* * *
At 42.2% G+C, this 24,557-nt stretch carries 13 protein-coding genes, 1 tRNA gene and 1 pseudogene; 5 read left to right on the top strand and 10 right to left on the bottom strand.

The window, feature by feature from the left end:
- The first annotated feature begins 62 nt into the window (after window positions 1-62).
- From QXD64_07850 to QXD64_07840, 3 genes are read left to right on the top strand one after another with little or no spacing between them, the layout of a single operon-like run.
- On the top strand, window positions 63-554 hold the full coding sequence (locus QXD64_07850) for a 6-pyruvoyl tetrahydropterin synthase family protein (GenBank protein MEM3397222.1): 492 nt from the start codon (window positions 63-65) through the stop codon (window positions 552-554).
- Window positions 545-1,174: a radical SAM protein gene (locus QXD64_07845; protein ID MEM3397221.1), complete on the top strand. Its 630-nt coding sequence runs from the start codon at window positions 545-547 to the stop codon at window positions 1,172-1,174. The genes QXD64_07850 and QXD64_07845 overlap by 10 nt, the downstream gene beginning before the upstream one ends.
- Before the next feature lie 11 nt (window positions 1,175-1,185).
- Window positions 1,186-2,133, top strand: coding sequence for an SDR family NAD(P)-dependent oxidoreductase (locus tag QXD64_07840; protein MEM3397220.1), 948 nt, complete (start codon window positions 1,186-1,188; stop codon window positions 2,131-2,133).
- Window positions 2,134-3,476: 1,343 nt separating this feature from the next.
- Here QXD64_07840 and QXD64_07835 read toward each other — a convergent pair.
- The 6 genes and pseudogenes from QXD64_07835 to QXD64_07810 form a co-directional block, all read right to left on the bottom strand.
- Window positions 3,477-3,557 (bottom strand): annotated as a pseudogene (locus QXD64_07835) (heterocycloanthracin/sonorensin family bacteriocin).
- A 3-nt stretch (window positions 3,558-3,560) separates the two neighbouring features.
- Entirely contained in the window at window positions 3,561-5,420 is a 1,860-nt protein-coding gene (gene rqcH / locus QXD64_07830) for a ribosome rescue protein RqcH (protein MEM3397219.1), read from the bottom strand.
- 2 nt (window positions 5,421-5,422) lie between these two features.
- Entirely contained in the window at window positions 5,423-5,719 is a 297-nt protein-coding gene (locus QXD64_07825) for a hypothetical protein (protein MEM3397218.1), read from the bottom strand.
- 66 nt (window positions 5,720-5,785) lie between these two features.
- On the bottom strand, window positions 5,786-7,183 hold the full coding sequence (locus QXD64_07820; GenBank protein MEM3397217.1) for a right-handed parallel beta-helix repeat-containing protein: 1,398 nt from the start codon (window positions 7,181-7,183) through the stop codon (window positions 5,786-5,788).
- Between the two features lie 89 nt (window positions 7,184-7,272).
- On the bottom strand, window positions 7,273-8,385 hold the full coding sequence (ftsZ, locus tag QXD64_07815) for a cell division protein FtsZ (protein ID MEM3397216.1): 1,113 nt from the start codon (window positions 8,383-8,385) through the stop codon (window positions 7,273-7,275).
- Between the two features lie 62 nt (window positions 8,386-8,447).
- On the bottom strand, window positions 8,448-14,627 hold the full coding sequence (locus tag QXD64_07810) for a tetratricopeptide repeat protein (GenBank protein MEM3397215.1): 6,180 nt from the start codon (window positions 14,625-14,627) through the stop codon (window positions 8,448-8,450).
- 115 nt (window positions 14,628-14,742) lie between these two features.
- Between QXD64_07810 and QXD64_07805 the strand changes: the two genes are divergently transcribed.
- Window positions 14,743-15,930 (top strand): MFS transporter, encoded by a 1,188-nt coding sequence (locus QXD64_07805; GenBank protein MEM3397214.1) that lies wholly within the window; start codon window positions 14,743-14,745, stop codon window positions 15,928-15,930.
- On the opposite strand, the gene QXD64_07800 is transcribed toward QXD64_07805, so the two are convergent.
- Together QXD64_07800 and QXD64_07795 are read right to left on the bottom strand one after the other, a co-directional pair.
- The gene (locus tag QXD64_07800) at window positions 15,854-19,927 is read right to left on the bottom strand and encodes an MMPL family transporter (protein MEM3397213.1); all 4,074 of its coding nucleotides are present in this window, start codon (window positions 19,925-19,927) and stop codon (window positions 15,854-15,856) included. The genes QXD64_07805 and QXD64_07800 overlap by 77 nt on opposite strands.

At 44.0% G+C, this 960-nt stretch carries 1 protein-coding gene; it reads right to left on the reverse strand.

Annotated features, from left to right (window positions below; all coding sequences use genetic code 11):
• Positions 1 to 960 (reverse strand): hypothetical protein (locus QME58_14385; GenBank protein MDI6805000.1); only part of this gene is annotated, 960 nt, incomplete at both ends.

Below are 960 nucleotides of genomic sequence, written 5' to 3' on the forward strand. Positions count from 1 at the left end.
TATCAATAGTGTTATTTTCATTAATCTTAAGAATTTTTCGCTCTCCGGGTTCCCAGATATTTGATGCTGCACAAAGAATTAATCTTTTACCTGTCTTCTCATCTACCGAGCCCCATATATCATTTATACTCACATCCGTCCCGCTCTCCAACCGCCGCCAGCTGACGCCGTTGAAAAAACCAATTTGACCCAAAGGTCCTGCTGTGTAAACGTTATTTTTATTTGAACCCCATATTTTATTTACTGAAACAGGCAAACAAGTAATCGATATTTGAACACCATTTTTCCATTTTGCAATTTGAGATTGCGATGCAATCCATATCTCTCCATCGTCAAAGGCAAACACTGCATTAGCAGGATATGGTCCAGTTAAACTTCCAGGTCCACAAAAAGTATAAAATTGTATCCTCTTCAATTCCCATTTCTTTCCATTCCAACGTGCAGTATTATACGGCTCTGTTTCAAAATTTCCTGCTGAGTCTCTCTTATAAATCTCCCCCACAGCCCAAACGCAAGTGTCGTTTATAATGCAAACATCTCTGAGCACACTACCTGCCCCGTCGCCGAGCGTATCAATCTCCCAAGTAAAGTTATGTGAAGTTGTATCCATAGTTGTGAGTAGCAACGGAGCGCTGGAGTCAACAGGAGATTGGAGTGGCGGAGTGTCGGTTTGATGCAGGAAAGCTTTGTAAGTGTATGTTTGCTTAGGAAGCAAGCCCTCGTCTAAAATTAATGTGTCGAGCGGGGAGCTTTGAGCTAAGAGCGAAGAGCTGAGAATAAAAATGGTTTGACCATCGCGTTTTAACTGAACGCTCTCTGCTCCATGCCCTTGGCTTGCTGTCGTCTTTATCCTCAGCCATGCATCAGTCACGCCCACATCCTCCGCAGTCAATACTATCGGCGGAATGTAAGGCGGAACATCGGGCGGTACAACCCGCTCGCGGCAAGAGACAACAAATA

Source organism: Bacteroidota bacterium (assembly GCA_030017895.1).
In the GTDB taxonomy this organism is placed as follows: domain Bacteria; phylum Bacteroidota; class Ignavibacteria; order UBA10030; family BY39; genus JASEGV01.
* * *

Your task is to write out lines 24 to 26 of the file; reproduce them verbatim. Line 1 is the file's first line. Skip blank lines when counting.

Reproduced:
- Between QXD64_07810 and QXD64_07805 the strand changes: the two genes are divergently transcribed.
- Window positions 14,743-15,930 (top strand): MFS transporter, encoded by a 1,188-nt coding sequence (locus QXD64_07805; GenBank protein MEM3397214.1) that lies wholly within the window; start codon window positions 14,743-14,745, stop codon window positions 15,928-15,930.
- On the opposite strand, the gene QXD64_07800 is transcribed toward QXD64_07805, so the two are convergent.